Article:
As we were being sent many complaints about sick pups, almost all of them born in Wales, it seemed a good place to start investigating.

We had no funds so put our own money into our work. We were soon joined by a few more like-minded people who were willing to help and so off we went. We knew it was important to get out there, get investigating, and get sharing what we discovered.

Our first investigation and encounter shocked us all, it was far worse than even we had imagined when we were face to face with the suffering. The sights, smells and sounds of a puppy farm are deeply disturbing. We knew then our work had to continue.

Once we’d gained enough real evidence, we initially worked with print media, having a few stories published which we hoped would bring awareness to what we were witnessing during our investigations. It wasn’t long before we were working on our first TV investigative documentary with ITV Wales which aired in 2008.

Together with their team, we exposed many licensed puppy farms in Wales treating their dogs badly. Subsequently, we made programmes with Channel Five and Sky News to keep the pressure on. The outcome of all this was that public outrage was sparked.

We took our footage to the Welsh Assembly and demanded changes were made to dog breeding laws. Pressure increased, our original, first-hand footage was irrefutable, and it was with some relief that Welsh news coverage said our exposé “broadcast by S4C’s Byd ar Bedwar fuelled political pressure for change.”

But we still had work to do and continued our undercover investigations at every opportunity. To this day, we work on cases all year round in England, Scotland and Wales and it’s for this reason we remain anonymous.

‘Our Evidence Helps Prosecute Puppy Farmers’

We have had some memorable investigations over the years.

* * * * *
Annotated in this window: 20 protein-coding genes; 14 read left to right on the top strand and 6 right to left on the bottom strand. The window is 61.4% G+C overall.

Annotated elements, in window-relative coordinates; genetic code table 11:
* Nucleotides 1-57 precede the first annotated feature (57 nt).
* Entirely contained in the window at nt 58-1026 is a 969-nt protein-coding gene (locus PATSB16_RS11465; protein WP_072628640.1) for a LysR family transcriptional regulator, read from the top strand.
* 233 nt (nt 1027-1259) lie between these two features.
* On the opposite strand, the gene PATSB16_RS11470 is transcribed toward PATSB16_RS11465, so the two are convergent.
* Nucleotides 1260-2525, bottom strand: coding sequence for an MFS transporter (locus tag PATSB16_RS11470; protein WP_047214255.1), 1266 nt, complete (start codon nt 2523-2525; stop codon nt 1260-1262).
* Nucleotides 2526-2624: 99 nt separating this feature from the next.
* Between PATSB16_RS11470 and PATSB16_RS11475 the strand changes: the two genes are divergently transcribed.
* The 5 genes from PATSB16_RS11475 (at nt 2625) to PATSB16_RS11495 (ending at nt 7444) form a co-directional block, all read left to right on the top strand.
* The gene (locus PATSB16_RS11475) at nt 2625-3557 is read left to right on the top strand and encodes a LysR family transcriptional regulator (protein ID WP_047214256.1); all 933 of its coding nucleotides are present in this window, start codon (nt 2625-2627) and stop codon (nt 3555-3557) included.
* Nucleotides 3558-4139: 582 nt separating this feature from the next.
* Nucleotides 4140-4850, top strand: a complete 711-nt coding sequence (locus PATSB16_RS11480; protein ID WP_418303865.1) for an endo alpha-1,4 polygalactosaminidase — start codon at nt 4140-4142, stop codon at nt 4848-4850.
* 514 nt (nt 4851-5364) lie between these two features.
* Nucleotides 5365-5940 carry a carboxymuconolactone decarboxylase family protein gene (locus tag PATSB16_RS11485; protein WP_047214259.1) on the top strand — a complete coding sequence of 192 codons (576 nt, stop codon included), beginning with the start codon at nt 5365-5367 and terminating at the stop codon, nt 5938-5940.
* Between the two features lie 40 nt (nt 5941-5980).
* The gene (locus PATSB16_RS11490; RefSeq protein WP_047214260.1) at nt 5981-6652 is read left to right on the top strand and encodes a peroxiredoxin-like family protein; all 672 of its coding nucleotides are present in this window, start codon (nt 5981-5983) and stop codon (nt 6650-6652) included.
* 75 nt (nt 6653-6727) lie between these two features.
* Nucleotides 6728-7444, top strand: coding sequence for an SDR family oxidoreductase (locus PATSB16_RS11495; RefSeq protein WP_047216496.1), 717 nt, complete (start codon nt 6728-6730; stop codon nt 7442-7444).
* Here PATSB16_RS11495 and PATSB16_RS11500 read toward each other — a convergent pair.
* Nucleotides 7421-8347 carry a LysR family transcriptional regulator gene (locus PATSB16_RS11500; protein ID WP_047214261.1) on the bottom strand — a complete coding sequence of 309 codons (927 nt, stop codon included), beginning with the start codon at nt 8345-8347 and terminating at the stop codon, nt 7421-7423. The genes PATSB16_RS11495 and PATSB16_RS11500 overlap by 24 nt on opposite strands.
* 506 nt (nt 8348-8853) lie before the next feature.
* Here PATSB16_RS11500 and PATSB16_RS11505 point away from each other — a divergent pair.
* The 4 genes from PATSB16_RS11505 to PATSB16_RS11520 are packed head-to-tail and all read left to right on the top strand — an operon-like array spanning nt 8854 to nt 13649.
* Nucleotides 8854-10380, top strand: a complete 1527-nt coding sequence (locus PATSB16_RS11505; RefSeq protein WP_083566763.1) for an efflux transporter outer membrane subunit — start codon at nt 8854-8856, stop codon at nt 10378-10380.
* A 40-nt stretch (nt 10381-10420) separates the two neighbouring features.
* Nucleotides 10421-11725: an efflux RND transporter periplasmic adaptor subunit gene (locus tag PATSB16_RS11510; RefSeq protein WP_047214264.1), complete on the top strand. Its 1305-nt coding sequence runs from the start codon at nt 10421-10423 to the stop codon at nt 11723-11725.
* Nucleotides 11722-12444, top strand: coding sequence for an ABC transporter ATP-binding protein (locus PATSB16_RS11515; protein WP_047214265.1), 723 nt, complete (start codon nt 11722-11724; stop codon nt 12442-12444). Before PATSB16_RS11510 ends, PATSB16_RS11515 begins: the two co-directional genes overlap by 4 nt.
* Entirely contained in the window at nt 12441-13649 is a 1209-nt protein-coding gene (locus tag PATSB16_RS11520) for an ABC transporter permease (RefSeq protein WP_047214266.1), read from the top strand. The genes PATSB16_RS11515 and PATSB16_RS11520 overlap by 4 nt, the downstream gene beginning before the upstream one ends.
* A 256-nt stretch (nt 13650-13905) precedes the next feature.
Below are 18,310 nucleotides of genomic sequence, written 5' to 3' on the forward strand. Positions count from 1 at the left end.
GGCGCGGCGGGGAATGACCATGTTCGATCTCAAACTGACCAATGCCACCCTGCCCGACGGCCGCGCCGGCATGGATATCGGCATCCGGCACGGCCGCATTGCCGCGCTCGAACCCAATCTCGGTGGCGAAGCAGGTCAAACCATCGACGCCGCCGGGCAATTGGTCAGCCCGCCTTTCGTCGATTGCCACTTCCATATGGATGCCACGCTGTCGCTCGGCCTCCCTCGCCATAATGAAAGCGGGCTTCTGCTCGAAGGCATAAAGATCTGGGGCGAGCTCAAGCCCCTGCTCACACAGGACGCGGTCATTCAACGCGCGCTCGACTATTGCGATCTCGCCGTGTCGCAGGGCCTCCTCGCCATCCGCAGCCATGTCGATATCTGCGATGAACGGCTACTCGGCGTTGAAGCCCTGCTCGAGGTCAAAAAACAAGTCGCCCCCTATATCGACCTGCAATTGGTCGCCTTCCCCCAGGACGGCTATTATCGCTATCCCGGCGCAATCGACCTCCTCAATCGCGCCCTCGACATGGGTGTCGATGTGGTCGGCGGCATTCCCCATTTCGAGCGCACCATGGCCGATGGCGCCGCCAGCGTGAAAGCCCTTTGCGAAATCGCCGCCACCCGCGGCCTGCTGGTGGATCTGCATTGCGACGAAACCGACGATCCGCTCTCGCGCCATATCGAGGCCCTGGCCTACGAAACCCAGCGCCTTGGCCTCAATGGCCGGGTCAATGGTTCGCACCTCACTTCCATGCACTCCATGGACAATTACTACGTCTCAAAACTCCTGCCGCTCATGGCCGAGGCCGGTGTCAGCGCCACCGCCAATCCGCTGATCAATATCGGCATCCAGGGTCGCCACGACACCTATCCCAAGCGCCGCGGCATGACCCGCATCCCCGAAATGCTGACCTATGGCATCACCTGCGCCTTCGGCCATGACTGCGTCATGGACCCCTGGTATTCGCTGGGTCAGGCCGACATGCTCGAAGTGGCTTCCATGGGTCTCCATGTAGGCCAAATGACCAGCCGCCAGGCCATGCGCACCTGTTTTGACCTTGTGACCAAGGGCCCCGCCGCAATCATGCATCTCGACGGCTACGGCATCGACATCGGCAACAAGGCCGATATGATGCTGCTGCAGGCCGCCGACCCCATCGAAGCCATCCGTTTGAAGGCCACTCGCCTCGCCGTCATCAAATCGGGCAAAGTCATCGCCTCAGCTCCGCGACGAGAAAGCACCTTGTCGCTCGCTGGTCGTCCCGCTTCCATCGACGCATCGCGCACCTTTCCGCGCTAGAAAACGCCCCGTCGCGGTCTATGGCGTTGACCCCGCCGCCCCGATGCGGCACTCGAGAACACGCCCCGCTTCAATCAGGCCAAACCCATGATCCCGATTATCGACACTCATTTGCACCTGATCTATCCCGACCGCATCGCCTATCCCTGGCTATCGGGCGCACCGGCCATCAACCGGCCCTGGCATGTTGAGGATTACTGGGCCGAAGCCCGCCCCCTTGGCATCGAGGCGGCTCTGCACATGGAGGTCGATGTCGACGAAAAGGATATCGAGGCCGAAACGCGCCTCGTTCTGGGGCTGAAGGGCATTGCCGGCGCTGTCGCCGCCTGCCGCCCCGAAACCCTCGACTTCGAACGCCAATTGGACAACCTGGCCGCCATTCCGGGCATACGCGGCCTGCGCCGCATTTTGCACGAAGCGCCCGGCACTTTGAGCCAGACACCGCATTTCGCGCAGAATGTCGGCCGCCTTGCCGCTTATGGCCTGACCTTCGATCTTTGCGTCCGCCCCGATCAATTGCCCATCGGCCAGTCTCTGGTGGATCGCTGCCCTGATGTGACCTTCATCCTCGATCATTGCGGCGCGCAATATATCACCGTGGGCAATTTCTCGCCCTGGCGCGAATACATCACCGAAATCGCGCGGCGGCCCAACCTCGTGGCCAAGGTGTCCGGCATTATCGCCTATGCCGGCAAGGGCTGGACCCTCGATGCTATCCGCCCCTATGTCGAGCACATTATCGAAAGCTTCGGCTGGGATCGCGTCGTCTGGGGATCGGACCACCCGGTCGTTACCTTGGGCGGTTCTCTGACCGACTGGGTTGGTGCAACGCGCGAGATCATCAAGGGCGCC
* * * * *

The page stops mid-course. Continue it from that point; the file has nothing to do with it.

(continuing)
The most pleasing investigations to us are those that have involved the seizure of dogs by the RSPCA, the closure of the puppy farms and successful prosecutions.

Our work, evidence and efforts have been instrumental in several such cases since 2007. But, 2018 stood out for us. In a single month, two major cases we’d worked on had positive results. Two puppy farms were closed and over 140 breeding dogs were removed by the RSPCA.

One was the notorious puppy farm, Little Rascals which has operated with impunity for many years. We’d been entrusted with evidence and acted as a go-between with the RSPCA who gained a warrant based on the evidence and took the dogs to safety. We await completion of the RSPCA preparing the case for what we hope will be a successful prosecution.

The other significant 2018 case which we were pleased came to a swift conclusion was a Welsh farm where pigs, birds and dogs were all kept in horrific conditions.

We had to paddle through slurry to get to the dogs. Some had no water or food and their pens were a shocking mess. Many of the dogs had obvious, dreadful skin conditions and eye complaints. The smell and fear emanating from the animals was truly awful.

What we do is often dangerous work and this case was no exception. Puppy farmers do not take kindly to scrutiny. Criminal elements are rife in the industry and we know each time we go out on an investigation that we may run into unsavoury characters.